Credit to Author: Johnna Crider| Date: Wed, 29 Jul 2020 01:30:34 +0000
Published on July 28th, 2020 | by Johnna Crider
July 28th, 2020 by Johnna Crider
A popular Tesla owner on Twitter, Nash, aka Tesla in the Gong, has shared his experience with Tesla’s contactless and touchless delivery. He placed his order in April of this year for a Model 3. For a hot minute there, it looked like he wouldn’t get his Model 3 until late September due to the coronavirus-related factory shutdown.
A phone call from Tesla, however, pleasantly surprised Nash with the news that there was a secret stash of Model 3s that would arrive in Australia in mid-June.
In one of the emails from Tesla, Tesla explained just how easily he would be able to use his new vehicle. “Your Tesla is incredibly intuitive. If you know your way around a smartphone, you’ll know your way around your Tesla.”
Before we dive further into the deep ocean of Tesla’s contactless delivery, I want to expand on what Tesla meant by the “incredibly intuitive” comment. When it comes to cars and vehicles, intuition is not a typical description. Beautiful, sleek, badass, hot, sweet, and sexy (or in Tesla’s case S3XY) are some words that may come to mind when someone gets a new vehicle. But not intuitive.
Intuition is something that humans have used for thousands of years. It’s a gift or an extra sense. (I remember I used my intuition at a casino once — I just felt the right slot machine — and won a sweet $2,500 — $2,200 after taxes. That was a million years ago.) However, if a machine is overly complicated, intuition won’t get you very far. Luckily, Tesla has designed its vehicles to be very easy to use, despite being so advanced, something that probably doesn’t get talked about enough. Many people see the big screen and think it’s going to be complicated to use, like a hard computer program or something.
With Autopilot, your car can also be intuitive in other ways. At times it, your car may know about important threats when you don’t. A great example is a meteor falling out of the sky. And it will become even more intuitive as the technology grows and learns from millions of drivers around the world. Tesla is already close to achieving Level 5 autonomy, and is due to release FSD functionality by the end of 2020.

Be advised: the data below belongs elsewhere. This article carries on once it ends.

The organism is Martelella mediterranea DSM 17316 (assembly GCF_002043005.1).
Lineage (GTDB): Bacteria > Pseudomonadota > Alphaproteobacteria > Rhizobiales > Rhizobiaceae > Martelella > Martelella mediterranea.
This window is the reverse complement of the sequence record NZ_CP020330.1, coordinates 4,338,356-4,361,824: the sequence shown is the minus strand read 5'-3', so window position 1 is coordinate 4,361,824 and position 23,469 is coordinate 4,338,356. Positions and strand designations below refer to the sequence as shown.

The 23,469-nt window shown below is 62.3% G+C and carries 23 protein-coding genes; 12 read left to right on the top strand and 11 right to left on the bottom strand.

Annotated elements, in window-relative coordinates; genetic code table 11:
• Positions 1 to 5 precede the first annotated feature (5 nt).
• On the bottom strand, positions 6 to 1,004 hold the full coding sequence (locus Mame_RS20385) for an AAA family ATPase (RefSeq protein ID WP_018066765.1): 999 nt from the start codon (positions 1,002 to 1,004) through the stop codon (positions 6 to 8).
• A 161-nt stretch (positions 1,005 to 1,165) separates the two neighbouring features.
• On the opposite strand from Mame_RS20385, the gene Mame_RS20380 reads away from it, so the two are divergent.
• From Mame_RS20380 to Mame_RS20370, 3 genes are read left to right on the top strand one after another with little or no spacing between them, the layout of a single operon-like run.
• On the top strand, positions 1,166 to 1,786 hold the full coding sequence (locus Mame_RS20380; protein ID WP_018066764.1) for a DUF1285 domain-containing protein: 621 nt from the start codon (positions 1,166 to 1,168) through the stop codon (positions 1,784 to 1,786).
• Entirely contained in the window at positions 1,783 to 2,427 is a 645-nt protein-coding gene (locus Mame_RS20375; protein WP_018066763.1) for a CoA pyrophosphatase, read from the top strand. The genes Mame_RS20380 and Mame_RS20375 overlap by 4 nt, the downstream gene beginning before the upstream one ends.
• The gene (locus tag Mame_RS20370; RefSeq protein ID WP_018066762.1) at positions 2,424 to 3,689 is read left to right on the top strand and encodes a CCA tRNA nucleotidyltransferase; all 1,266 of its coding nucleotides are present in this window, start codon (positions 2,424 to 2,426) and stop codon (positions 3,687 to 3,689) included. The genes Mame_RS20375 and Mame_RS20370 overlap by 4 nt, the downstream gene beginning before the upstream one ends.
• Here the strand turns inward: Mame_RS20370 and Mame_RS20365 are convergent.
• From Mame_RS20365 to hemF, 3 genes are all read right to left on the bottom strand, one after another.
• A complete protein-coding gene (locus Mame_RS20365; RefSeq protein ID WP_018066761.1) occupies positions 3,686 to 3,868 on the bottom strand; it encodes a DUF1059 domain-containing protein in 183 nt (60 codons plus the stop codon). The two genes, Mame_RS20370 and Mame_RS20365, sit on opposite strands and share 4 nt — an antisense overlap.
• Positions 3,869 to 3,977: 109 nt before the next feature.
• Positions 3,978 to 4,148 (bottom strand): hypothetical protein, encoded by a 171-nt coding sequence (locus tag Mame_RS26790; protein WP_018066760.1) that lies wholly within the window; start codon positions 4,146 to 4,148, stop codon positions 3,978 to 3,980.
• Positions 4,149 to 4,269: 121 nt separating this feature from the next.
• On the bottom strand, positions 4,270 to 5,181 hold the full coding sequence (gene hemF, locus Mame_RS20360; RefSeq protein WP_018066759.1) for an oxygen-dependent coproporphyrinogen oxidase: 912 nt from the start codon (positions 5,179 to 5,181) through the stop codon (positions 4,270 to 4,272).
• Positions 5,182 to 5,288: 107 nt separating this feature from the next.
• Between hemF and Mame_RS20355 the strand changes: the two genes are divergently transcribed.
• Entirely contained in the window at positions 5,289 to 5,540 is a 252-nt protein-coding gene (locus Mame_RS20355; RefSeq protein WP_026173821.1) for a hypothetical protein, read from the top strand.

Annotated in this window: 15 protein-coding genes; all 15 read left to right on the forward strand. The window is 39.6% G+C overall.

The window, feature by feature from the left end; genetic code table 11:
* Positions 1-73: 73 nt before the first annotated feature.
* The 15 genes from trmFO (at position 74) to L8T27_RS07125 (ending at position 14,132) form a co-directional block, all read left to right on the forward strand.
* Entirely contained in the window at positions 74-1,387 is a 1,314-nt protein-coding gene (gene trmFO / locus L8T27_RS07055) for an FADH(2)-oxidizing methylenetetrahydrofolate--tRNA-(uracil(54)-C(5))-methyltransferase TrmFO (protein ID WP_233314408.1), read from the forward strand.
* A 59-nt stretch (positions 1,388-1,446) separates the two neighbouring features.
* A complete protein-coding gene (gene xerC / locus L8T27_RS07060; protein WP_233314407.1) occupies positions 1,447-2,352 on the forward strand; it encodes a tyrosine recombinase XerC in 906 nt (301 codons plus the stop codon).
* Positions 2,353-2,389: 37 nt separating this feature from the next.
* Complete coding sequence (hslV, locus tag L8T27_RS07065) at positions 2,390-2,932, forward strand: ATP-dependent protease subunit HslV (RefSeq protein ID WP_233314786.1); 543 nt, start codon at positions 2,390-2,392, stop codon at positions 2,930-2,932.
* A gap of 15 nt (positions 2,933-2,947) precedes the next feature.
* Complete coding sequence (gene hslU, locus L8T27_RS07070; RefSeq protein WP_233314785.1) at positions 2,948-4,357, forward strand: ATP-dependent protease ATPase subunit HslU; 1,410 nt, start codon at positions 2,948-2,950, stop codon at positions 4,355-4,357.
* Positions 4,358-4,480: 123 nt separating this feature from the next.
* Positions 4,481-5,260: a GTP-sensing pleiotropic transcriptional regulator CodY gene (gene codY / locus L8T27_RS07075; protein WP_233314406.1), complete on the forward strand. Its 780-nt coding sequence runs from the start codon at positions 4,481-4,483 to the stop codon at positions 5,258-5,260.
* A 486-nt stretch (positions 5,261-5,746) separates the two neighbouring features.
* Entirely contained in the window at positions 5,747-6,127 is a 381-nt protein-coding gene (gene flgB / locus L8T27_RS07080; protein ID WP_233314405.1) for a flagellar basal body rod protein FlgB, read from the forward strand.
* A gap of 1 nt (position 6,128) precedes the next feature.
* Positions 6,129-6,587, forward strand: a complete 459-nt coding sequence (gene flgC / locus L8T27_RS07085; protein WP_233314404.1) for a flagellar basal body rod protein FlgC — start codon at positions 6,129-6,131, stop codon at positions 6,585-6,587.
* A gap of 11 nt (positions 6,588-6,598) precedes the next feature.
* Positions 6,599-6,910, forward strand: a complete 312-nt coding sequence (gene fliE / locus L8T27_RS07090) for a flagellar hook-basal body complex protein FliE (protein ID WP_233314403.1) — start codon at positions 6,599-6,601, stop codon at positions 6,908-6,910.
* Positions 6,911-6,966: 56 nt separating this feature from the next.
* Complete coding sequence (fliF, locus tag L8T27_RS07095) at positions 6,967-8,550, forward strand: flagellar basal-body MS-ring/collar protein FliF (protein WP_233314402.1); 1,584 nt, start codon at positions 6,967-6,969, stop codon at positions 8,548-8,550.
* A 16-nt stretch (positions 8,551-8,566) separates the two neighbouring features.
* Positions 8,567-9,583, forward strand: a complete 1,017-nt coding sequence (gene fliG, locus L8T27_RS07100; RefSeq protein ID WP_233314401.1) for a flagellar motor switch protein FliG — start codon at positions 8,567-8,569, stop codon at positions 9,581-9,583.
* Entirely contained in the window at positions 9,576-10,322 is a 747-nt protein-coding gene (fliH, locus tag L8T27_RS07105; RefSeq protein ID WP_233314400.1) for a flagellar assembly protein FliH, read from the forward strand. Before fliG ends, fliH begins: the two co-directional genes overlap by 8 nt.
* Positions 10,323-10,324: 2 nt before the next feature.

His day started with a train ride to Sydney, to the Tesla delivery center there. He got there and did a quick walkthrough of the car while explaining that even though he’s been around Tesla cars for a while, this new form of delivery was a new experience for him.
When inspecting his Model 3, the first thing that he noticed was how great the paint job was. While he was standing by his car, he took a video selfie with the delivery specialist. However, he had to use a bubble caption to point out where the specialist was since they were social distancing. He also gave a bit of advice for new Tesla owners when taking delivery of their cars: take your time and be thorough.
While setting up the Model 3, Nash and a friend who was there with him sat in the vehicle while he spoke on the phone with the Tesla delivery specialist, who guided him through the setup of his 3.
“This is absolutely gorgeous,” exclaimed Nash in the video. He noted that the Model 3 is more nimble on the streets. Unlike the Model S and X, the 3 doesn’t have that second screen in front of the steering wheel, something Nash thought he would miss. However, he loved the minimalistic design. “This minimalist view is gorgeous!” He said that it would take a bit getting used to since you have to look to the side for the speed of the car, and other important things, but not much.
“I will say, the Model 3 will not feel out of place in a futuristic science-fiction movie,” he said.
There’s always room for improvements in all things — and this is a good thing. Without leaving room for improvement, there would be no room for growth. Challenges help us become better, whether as people or as creators.
“I would have loved to see air suspension in the Model 3 and the Model Y,” Nash said. One other major future feature request is for a Starlink connection.
Although Tesla hasn’t rolled out its robotaxi fleet yet, Nash has found a way to monetize his Tesla, and if you are in his area and want to rent it for a drive, you can do so here. Evee is an electric carsharing service that enables Tesla and other EV owners to rent their cars out, similar to Turo here in the USA. “I wish people would use the car as a ‘try before you buy’ so that more folks can check for themselves if an EV would fit their lifestyle and workflow,” Nash explained on his page. He’s using his free Supercharging credits for the Model 3 so that the renter won’t have to pay for charging.
Johnna Crider is a Baton Rouge artist, gem, and mineral collector, member of the International Gem Society, and a Tesla shareholder who believes in Elon Musk and Tesla. Elon Musk advised her in 2018 to “Believe in Good.” Tesla is one of many good things to believe in. You can find Johnna on Twitter